Whatever the views of anyone here are about the merits of the PATRIOT Act, there should be, as unanimously as we can, an agreement that the government shouldn’t be seizing library or bookstore records to determine what citizens are reading or thinking.    Freedom of thought is just simply too fundamental to our democracy, and I go back to the Supreme Court where Brandeis recognized the surpassing importance of the right to be left alone.

That is what this amendment is about, and what he said, “The most comprehensive of rights and the right most valued by civilized men. The makers of our Constitution sought to protect Americans in their beliefs, in their thoughts, their emotions, and their sensations.  To protect that right, every unjustifiable intrusion by the government upon the privacy of the individual, whatever means may be employed, must be deemed a violation of the Fourth Amendment.”  

And so I think that we can, on both sides of the aisle, support a statement like this that is critical to the adoption of this amendment.  In the past, opponents of this basic protection have argued that it would create a terrorist safe haven, whatever that means, and nothing can be less accurate.   This amendment does not intrude upon sensitive surveillance into things like computer communications of terrorist suspects.  That will not be interfered with if this amendment is adopted.   Even if it occurs on library premises, instead it provides only a very narrow protection for reading habits and intellectual privacy. Furthermore, even the library and the bookstore records covered by this amendment are not immune from seizure in appropriate circumstances.  In a real case of suspected terrorism, these records could be obtained through the regular criminal investigation process if the showing required by the regular criminal process can be made.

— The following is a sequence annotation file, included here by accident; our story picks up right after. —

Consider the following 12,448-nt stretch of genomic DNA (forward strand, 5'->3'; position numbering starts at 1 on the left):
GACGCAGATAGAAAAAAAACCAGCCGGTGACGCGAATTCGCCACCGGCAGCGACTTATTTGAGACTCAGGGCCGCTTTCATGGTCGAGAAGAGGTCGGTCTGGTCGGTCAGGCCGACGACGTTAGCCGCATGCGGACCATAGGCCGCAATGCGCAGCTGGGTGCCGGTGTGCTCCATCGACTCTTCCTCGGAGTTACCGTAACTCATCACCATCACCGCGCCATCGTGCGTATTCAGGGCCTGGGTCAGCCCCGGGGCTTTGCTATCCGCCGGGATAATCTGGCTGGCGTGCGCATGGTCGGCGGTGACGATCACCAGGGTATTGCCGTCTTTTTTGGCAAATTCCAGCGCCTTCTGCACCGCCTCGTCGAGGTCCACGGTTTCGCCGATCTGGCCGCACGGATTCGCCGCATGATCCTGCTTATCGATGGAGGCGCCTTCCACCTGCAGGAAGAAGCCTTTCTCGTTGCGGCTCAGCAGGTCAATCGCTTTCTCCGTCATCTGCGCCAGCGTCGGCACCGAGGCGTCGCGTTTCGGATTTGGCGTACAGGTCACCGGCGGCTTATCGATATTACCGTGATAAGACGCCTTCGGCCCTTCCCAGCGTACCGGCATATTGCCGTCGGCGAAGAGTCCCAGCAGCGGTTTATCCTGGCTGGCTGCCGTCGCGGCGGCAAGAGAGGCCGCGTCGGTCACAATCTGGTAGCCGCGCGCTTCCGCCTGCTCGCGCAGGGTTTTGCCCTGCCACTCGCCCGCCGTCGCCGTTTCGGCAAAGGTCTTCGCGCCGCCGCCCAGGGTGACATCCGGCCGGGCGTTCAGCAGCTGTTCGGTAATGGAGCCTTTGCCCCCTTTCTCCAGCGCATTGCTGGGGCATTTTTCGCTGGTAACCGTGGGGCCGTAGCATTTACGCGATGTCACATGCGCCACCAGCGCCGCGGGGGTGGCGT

So, please, none of us should vote against protecting the intellectual liberty and freedom of thought that this amendment
protects, and I urge your support and I yield back my time.

Following Rep. Conyers’ remarks, the House Judiciary Committee voted down his amendment, with 10 votes in favor and 17 votes against.

Sitting on the House Judiciary Committee are 16 members of Congress with direct connections to the Tea Party movement — official endorsement in the 2010 campaign by Tea Party Express, official endorsement in the 2010 campaign by self-professed “Tea Party HQ” FreedomWorks, and/or membership in the Tea Party Caucus of the 112th Congress. The Tea Party members of the House Judiciary Committee are:

Rep. Sandy Adams (Republican-FL, District 24)…DC Phone: 202-225-2706

Rep. Steven Chabot (Republican-OH, District 1)…DC Phone: 202-225-2216

Rep. Jason Chaffetz (Republican-UT, District 3)…DC Phone: 202-225-7751